So let’s look at those new iPads. First, the iPad mini hasn’t been refreshed in three and a half years. Many people believed that Apple would simply drop the model as smartphones got bigger. But the iPad mini is making a surprise comeback.

It looks identical to the previous 2015 model. But everything has been updated inside the device. It now features an A12 chip (the system on a chip designed for the iPhone XS), a 7.9-inch display that is 25 percent brighter, features a wider range of colors and works with True Tone. And it also works with the Apple Pencil.

Unlike with the iPad Pro, the iPad mini still features a Touch ID fingerprint sensor, a Lightning port and a headphone jack. You can buy it today for $399 for 64GB. You can choose to pay more for 256GB of storage and cellular connectivity. It comes in silver, space gray and gold.

Second, the iPad Air. While the name sounds familiar, this is a new device in the iPad lineup. When Apple introduced the new iPad Pro models back in October, Apple raised the prices on this segment of the market.

This new iPad Air is a bit cheaper than the 11-inch iPad Pro and looks more or less like the previous generation 10.5-inch iPad Pro — I know it’s confusing. The iPad Air now features an A12 chip, which should represent a significant upgrade over the previous generation iPad Pro that featured an A10X. The iPad Air works with the Smart Keyboard.

You can buy the device today for $499 with 64GB of storage. You can choose to pay more for 256GB of storage and cellular connectivity. It comes in silver, space gray and gold.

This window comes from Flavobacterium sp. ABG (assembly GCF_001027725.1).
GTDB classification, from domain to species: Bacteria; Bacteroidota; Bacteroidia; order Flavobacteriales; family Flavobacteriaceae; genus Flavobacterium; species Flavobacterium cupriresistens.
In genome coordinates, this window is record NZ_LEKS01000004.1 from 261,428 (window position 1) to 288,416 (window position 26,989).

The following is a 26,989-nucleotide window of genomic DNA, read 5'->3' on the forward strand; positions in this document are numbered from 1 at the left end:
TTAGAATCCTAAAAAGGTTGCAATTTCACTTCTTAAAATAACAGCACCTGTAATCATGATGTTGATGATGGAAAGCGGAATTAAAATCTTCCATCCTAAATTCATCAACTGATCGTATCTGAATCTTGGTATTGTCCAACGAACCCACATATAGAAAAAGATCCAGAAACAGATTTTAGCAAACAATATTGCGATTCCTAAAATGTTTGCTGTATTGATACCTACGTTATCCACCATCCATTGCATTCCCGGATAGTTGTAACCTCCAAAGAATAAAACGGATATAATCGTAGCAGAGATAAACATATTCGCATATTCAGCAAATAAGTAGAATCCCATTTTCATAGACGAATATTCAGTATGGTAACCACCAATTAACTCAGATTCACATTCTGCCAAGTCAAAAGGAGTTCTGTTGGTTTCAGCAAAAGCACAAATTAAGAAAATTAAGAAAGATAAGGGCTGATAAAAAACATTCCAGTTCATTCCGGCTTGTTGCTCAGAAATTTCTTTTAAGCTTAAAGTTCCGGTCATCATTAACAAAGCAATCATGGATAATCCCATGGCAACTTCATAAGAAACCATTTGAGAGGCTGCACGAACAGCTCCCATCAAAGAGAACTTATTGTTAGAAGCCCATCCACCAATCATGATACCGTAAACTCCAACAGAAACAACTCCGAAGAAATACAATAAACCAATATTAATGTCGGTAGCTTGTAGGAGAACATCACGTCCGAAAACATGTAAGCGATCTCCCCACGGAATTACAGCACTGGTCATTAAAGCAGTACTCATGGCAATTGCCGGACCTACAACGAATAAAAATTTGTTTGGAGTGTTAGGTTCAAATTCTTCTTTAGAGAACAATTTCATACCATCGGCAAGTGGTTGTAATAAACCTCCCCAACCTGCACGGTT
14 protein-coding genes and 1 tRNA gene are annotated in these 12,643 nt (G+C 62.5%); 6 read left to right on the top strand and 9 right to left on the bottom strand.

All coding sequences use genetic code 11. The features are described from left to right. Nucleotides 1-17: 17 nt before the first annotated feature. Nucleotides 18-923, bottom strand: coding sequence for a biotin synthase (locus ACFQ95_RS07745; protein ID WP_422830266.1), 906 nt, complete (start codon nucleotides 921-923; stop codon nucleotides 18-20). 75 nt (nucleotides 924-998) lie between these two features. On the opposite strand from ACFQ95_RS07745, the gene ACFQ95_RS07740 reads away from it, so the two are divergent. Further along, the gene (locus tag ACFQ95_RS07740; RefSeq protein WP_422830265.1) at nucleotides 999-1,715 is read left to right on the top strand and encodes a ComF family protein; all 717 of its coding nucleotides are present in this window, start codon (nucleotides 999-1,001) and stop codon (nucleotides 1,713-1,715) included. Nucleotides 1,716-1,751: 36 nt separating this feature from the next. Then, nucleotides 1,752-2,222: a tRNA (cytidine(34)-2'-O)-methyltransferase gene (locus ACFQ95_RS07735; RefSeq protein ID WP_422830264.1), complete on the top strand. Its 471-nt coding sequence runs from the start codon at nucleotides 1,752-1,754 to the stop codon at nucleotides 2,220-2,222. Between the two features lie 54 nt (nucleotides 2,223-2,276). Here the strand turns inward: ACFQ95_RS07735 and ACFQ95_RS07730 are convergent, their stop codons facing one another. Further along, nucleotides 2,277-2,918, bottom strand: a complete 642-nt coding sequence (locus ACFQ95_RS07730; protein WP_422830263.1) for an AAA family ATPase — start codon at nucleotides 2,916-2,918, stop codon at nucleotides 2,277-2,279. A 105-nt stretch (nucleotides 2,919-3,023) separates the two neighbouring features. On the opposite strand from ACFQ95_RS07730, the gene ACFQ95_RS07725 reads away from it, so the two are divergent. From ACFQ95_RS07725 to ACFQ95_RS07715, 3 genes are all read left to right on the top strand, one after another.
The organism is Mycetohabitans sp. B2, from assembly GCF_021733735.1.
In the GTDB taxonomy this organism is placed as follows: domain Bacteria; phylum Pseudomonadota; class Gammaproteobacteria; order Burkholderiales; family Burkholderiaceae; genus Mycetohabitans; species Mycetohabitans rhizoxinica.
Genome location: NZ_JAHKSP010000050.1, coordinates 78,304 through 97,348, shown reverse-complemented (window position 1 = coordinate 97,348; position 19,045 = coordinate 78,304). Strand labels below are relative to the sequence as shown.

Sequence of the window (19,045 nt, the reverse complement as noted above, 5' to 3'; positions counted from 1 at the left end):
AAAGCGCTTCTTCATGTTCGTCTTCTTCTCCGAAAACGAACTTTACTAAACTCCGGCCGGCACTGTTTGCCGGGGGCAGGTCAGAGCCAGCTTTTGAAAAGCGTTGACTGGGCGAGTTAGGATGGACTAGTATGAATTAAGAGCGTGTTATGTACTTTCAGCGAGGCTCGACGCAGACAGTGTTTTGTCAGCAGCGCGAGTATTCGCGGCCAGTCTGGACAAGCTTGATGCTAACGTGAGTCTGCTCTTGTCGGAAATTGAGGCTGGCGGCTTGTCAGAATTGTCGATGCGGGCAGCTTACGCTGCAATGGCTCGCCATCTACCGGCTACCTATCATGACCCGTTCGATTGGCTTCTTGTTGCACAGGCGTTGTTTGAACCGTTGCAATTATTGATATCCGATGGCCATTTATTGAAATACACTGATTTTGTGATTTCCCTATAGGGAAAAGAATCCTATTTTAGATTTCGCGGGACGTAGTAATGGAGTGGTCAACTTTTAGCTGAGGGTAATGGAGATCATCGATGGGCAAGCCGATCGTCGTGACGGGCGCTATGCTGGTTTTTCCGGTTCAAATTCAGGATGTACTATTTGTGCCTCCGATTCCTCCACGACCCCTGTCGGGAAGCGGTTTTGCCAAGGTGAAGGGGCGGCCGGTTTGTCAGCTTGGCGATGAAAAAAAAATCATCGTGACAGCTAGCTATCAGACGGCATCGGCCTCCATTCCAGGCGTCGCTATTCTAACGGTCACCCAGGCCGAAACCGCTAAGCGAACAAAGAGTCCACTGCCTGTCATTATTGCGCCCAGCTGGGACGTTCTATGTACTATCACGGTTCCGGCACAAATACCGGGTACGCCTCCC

The $329 iPad with a 9.7-inch display hasn’t been updated today. It still features an A10 chip, 64GB of storage and a display without True Tone technology or a wider range of colors.

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Valve lets you stream Steam games from anywhere

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Valve doesn’t want to miss the cloud gaming bandwagon. As PC Gamer spotted, the company quietly released a beta version of Steam Link Anywhere. As the name suggests, it lets you turn your gaming PC into a cloud gaming server and stream games from… anywhere.

The company’s strategy is a bit puzzling here as Valve recently discontinued its hardware set-top box, the Steam Link. While Valve might be done on the hardware side, the company is still iterating on Steam Link apps.

You can now download the Steam Link app on an Android phone, an Android TV device or a Raspberry Pi. Unfortunately, Valve still hasn’t found a way to release its Steam Link app on the App Store for iOS devices and the Apple TV. You can start Steam on your computer and play demanding PC games on other screens.

Steam Link works fine on a local network, especially if you use Ethernet cables between all your devices. With Steam Link Anywhere, your performance will vary depending on your home internet connection. If you don’t have a fiber connection at home, the latency might simply be too high to play any game.

Now let’s see if Valve plans to flip the switch and let you run Steam games on a server in a data center near you. That would turn Steam Link Anywhere into a Shadow competitor.

Microsoft recently showed off Forza Horizon 4 running on an Android phone thanks to Project xCloud. Google also has been teasing its Game Developers Conference to learn more about its gaming projects. It’s clear that everybody wants to turn 2019 into the year of cloud gaming.